Parenting a teenager can be tough work. With all the hormones, stress, problems with friends and more, it can be hard to know what you should do to help and what you should let them figure out on their own. And while it’s common for teens to be moody, lazy, and bored on occasion, if you fear that your child is suffering from depression, that isn’t something you should let them try to handle by themselves. So to help those parents who are unsure what they can do for their depressed teen, here are three ways you can start helping today.
Differentiating Between Depression and Moodiness
As the hormones are raging and teens go through some of life’s more challenging moments, it’s only natural for them to feel sad, irritable, angry, stressed, anxious, moody, and tired sometimes. However, there is a big difference between normal teenage emotions and feelings of depression. To help you be able to tell the difference, Margarita Tartakovsky, a contributor to PsychCentral.com, shares the depression will often cause a teen to act much different from normal. If they all of a sudden have a big shift in their moods that last for more than a few weeks, that’s when you’ll want to ask about depression rather than just an isolated incident that’s causing them hardships.
Be Supportive, Not Critical
If your teen is going through the emotional and mental issues associated with depression, they’re going to need your support now more than ever. While their actions may cause you stress, Stephanie Dowd, a contributor to ChildMind.org, advises trying to be as supportive as you can and refrain from being too critical. Although this may feel like you’re doing little to help, standing by your teen and accepting what’s going on for him or her right now will be more helpful than you may realize.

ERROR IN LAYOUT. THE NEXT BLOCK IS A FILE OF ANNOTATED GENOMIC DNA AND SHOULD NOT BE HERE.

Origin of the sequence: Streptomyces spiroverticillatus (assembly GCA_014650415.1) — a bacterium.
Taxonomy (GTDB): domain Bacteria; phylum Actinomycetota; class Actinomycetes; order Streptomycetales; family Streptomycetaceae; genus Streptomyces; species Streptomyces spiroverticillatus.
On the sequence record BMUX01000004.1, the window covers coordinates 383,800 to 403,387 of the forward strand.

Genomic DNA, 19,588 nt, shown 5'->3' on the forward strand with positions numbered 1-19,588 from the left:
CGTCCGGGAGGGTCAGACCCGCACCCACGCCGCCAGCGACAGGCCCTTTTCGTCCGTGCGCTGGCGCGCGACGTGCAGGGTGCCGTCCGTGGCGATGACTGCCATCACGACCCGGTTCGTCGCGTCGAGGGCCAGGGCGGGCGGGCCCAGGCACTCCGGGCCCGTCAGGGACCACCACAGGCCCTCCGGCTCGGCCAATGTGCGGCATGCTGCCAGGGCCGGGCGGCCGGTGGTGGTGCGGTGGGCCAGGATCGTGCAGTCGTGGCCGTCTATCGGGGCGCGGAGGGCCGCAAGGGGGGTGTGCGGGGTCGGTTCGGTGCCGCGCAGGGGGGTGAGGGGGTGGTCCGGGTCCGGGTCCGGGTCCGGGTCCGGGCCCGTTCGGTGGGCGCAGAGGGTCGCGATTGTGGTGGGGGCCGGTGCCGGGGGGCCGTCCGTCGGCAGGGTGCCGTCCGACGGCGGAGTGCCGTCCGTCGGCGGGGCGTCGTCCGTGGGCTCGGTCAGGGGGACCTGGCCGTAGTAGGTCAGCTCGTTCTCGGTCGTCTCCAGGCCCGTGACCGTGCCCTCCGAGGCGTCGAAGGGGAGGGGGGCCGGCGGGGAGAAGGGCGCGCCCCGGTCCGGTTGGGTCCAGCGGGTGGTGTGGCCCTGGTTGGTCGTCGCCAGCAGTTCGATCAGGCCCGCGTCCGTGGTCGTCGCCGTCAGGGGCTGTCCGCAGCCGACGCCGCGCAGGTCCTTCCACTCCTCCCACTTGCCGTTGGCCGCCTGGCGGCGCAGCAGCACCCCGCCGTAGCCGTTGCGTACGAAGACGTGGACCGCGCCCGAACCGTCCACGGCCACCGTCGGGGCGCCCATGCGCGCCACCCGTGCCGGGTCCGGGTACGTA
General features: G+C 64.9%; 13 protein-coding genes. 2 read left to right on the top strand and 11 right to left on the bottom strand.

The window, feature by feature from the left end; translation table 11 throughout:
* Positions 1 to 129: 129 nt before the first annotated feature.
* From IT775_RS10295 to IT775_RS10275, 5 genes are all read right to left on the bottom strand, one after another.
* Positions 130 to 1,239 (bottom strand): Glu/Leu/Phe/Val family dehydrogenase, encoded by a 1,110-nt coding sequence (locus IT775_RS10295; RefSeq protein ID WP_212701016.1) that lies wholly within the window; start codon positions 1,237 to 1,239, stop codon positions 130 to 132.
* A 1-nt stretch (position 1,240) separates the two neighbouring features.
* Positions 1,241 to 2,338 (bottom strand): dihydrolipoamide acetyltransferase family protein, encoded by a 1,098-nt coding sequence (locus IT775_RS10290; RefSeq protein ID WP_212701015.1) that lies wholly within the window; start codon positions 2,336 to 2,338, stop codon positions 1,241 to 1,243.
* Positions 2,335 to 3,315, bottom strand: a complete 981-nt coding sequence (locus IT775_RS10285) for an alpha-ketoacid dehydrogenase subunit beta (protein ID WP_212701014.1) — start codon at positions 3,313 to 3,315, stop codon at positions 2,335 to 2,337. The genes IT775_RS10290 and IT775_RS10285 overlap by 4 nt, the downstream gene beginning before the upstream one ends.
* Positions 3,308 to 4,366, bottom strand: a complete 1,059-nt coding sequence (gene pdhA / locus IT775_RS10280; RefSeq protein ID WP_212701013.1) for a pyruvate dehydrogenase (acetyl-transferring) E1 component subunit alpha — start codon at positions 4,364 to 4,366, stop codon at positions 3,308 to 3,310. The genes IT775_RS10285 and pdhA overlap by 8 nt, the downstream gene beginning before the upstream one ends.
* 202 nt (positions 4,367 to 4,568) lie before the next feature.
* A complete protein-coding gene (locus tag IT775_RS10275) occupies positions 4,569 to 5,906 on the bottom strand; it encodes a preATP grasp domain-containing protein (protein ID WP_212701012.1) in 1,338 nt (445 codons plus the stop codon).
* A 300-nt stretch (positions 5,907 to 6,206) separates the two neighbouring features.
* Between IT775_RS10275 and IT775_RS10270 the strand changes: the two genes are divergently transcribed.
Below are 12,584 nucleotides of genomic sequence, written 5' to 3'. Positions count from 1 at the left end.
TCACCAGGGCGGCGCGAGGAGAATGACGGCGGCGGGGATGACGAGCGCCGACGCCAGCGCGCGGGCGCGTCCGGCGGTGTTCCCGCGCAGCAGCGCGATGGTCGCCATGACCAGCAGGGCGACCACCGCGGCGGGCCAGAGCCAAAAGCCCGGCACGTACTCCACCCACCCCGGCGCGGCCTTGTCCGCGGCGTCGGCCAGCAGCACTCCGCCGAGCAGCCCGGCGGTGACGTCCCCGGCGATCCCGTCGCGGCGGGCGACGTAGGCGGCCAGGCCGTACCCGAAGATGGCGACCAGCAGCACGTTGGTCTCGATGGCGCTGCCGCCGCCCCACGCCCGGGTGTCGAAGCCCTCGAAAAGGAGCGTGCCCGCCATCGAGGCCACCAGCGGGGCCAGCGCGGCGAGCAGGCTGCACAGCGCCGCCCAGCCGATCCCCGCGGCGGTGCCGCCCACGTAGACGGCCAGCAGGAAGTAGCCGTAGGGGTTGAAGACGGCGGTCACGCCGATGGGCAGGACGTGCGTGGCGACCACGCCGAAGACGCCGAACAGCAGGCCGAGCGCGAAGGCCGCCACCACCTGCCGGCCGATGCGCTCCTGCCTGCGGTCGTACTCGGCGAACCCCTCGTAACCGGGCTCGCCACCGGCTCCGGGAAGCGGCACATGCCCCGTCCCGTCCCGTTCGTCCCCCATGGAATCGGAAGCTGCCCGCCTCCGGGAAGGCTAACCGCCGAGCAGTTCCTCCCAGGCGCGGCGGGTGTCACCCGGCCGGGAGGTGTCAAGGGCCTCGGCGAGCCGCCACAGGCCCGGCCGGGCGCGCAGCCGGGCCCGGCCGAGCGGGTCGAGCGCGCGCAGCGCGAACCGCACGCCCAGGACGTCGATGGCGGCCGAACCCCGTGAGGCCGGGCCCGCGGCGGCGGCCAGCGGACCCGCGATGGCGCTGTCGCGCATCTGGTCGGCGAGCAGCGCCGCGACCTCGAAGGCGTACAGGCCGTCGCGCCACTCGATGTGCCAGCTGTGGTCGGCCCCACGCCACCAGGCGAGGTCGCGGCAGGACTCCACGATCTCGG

Encourage Healthy Habits
Teens are notorious for having some unhealthy habits they indulge. From eating junk food to staying up too late and experimenting with substances they shouldn’t, it’s important for you as the parent to encourage your teen to lead a healthy lifestyle, especially if they’re having emotional troubles. Susan Fishman, a contributor to HealthGrades.com, shares that diet, exercise, and sleep can have a huge impact on mood. This means that if your child is suffering from depression, helping them to regulate their healthy habits could show marked improvement for them.
Everyone goes through hard times in their life where they lose interest in something or have a difficult time coping with the stresses of life. But if you’ve noticed that your teen is having a particularly stressful time that’s affecting their life and their functionality, consider helping them through their depression with the advice presented above.